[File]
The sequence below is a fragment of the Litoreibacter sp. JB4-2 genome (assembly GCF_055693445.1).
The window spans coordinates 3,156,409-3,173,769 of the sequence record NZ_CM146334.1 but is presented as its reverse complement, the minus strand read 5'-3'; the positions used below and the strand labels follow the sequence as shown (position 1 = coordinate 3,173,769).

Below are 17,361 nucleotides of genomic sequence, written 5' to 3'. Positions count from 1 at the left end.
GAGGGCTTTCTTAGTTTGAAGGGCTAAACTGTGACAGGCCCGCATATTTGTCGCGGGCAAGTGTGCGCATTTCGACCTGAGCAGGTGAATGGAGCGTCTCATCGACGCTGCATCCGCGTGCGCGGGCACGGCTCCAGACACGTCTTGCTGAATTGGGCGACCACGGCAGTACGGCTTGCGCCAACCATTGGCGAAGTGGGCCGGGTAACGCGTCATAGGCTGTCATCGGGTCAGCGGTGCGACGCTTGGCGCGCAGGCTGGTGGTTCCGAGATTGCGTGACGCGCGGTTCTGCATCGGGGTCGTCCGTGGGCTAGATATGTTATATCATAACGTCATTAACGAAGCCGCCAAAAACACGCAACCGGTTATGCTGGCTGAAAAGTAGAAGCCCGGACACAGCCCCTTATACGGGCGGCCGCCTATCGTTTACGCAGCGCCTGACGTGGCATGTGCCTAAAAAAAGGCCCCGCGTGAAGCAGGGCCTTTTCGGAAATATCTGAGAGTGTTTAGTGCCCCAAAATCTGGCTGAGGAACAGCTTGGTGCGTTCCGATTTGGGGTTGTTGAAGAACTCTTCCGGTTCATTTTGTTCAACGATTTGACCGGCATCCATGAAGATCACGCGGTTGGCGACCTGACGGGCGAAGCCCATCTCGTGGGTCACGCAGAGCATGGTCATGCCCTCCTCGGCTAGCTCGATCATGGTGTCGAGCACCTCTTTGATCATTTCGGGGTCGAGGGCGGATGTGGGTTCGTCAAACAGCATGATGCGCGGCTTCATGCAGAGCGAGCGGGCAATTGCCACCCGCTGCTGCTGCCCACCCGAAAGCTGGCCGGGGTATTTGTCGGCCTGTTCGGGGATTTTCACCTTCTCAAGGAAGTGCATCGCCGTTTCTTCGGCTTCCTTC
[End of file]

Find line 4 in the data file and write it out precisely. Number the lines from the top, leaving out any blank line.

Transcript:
GAGGGCTTTCTTAGTTTGAAGGGCTAAACTGTGACAGGCCCGCATATTTGTCGCGGGCAAGTGTGCGCATTTCGACCTGAGCAGGTGAATGGAGCGTCTCATCGACGCTGCATCCGCGTGCGCGGGCACGGCTCCAGACACGTCTTGCTGAATTGGGCGACCACGGCAGTACGGCTTGCGCCAACCATTGGCGAAGTGGGCCGGGTAACGCGTCATAGGCTGTCATCGGGTCAGCGGTGCGACGCTTGGCGCGCAGGCTGGTGGTTCCGAGATTGCGTGACGCGCGGTTCTGCATCGGGGTCGTCCGTGGGCTAGATATGTTATATCATAACGTCATTAACGAAGCCGCCAAAAACACGCAACCGGTTATGCTGGCTGAAAAGTAGAAGCCCGGACACAGCCCCTTATACGGGCGGCCGCCTATCGTTTACGCAGCGCCTGACGTGGCATGTGCCTAAAAAAAGGCCCCGCGTGAAGCAGGGCCTTTTCGGAAATATCTGAGAGTGTTTAGTGCCCCAAAATCTGGCTGAGGAACAGCTTGGTGCGTTCCGATTTGGGGTTGTTGAAGAACTCTTCCGGTTCATTTTGTTCAACGATTTGACCGGCATCCATGAAGATCACGCGGTTGGCGACCTGACGGGCGAAGCCCATCTCGTGGGTCACGCAGAGCATGGTCATGCCCTCCTCGGCTAGCTCGATCATGGTGTCGAGCACCTCTTTGATCATTTCGGGGTCGAGGGCGGATGTGGGTTCGTCAAACAGCATGATGCGCGGCTTCATGCAGAGCGAGCGGGCAATTGCCACCCGCTGCTGCTGCCCACCCGAAAGCTGGCCGGGGTATTTGTCGGCCTGTTCGGGGATTTTCACCTTCTCAAGGAAGTGCATCGCCGTTTCTTCGGCTTCCTTC